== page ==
Impoverished girl who embraces life’s good and bad admitted to top university

Source:Global Times Published: 2018/8/2 18:40:14

Wang Xinyi works as a part-time counselor at a tutoring agency in Baoding, Hebei Province. Photo: VCG

Scorching August is the season for Chinese high-school graduates to receive their coveted college entrance offers. When an offer from Peking University, one of China's most reputed universities, was sent to Wang Xinyi, an 18-year-old high-school graduate in Hengshui, Hebei Province, she was working as a part-time counselor at a tutoring agency in Baoding to support her family.

The girl was accepted by Peking University because of her high score in the extremely competitive Chinese National College Entrance Examination. However, Wang hit the headlines recently, not because of her excellent performance in the test, but because she "thanked poverty" in a recent article published online, which caused debate across China's social media.

"Though the poverty has narrowed my vision, hurt my self-esteem and even taken away the life of my beloved ones," she wrote in the article, "I still want to say, thank you, poverty." She suggests that the poverty and her bitter experiences of material deprivation did not only expose her to the dark side of life, but also strengthened her spirit.

Growing up poor

Wang is from a poverty-stricken family in a village in Zaoqiang county of Hebei Province. Zaoqiang county is impoverished, with an extremely low per capital income. 

With her ailing mother, grandpa, and two younger brothers, the family of six were only supported by five acres of family land and her father's income from odd jobs in cities. Her father's unstable job and meager salary always left the family caught in a financial crisis. Her mother had to carefully control their daily expenses to make ends meet.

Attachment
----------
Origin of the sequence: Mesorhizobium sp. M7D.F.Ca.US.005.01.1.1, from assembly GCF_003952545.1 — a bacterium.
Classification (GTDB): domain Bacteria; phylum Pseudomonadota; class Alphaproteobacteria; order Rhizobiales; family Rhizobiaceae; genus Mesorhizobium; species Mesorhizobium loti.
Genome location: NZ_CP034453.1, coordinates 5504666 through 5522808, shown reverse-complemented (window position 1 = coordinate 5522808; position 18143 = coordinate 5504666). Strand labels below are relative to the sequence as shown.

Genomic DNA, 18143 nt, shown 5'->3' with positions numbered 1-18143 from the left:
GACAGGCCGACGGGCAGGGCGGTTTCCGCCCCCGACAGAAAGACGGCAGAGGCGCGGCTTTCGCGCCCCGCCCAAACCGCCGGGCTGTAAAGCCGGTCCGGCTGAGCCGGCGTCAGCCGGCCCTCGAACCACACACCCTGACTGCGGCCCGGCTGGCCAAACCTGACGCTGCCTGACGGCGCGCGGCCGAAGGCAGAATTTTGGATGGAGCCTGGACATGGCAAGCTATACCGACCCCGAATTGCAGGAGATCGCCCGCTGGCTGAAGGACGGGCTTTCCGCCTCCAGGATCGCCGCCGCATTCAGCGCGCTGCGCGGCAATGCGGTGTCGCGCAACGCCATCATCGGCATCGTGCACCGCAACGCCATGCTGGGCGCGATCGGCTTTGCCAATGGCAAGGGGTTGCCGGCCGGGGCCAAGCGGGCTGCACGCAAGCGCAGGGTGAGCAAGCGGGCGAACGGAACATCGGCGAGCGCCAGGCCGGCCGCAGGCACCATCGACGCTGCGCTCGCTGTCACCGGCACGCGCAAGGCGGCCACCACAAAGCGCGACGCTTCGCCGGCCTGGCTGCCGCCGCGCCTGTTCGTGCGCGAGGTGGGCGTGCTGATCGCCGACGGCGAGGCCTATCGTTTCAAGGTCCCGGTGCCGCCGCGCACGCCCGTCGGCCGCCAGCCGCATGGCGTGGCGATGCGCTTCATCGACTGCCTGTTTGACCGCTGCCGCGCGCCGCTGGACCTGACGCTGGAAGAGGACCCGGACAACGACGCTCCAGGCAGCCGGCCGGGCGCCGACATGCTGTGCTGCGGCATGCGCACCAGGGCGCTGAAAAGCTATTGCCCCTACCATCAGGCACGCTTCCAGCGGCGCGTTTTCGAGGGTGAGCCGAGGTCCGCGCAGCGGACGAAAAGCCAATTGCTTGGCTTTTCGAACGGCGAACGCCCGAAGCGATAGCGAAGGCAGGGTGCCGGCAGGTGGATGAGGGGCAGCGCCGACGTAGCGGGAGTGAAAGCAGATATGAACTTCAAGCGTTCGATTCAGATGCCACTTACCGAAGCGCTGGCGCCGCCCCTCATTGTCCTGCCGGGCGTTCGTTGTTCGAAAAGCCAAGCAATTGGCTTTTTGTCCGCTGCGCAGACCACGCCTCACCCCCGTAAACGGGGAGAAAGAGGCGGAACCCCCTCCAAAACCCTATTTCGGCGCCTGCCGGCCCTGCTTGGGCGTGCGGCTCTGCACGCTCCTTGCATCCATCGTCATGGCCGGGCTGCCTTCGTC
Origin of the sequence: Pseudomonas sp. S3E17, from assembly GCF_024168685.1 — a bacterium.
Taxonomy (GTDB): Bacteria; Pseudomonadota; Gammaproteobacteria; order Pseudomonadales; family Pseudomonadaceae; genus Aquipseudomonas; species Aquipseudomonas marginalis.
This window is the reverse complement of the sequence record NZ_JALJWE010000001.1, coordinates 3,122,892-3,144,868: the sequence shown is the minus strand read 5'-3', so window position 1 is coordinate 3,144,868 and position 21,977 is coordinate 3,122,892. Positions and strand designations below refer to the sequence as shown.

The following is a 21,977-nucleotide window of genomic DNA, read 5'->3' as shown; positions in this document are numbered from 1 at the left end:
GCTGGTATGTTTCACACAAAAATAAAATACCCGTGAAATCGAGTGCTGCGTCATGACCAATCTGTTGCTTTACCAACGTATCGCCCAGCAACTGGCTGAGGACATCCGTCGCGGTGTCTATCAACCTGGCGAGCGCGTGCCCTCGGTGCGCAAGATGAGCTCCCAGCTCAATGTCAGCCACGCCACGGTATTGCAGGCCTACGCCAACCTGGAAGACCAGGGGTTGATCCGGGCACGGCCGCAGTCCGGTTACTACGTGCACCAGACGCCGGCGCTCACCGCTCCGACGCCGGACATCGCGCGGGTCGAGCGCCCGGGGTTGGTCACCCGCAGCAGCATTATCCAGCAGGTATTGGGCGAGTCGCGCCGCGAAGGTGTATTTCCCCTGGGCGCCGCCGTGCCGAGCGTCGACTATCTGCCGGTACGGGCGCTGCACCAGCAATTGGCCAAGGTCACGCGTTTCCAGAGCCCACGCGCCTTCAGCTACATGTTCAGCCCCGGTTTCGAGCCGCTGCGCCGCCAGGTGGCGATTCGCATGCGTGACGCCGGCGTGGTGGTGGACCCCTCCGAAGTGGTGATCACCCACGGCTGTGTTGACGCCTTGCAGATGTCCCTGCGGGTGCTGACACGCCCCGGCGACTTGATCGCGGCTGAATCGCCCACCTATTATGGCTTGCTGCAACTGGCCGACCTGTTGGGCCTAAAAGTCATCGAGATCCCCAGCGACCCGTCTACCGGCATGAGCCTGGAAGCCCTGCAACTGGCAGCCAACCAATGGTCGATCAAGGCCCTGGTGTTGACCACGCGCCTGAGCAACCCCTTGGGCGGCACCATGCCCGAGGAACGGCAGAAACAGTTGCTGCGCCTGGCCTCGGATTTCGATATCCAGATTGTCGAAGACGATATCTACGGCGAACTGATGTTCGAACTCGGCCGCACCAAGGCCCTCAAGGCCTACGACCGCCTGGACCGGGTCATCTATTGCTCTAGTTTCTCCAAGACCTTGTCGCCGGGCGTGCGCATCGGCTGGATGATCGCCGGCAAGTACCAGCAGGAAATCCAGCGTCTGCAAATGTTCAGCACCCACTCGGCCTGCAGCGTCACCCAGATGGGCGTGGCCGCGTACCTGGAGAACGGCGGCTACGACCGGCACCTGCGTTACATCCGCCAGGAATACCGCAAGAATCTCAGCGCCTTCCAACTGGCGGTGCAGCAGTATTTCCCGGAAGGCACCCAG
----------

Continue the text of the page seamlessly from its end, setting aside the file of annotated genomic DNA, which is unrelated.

Since primary school, Wang, as the eldest child in the family, has taken the initiative to do a lot of farm work to ease the family burden. She thanked poverty for giving her the opportunity to be close to nature in her childhood, and for giving her hope and an indomitable spirit to escape from poverty.

When receiving the offer from the Department of Chinese Language and Literature of Peking University, Wang was too excited to fall asleep because she said she has given more than anyone else for this moment.

Wang's grandmother was diagnosed with breast cancer when Wang was 8. That was the first time she "felt poverty strangling my throat, making me face the truth of life." She said the economic distress made her family feel despair for the first time. But poverty has hit her elsewhere.

She had only her school uniform to wear almost all year round. Her daily meals were monotonous cabbage, steamed bread and porridge, with eggs as a bonus after a good result in her exams, she wrote.

The bill for her family's medicine left less money for food and clothing for her and her little brother. "Relatives with older children often brought us old clothes to wear, and my mother would wash them like new clothes for us," said Wang in her article.

One of her junior high-school classmates even laughed at Wang's worn jacket and called it "old and dull." That made Wang frustrated and run back home in tears. Her mother comforted her by saying, "Leave him alone, and do as you please." Wang said her mother's optimism and determination shaped her fortitude, and encouraged her to not care about what other people thought.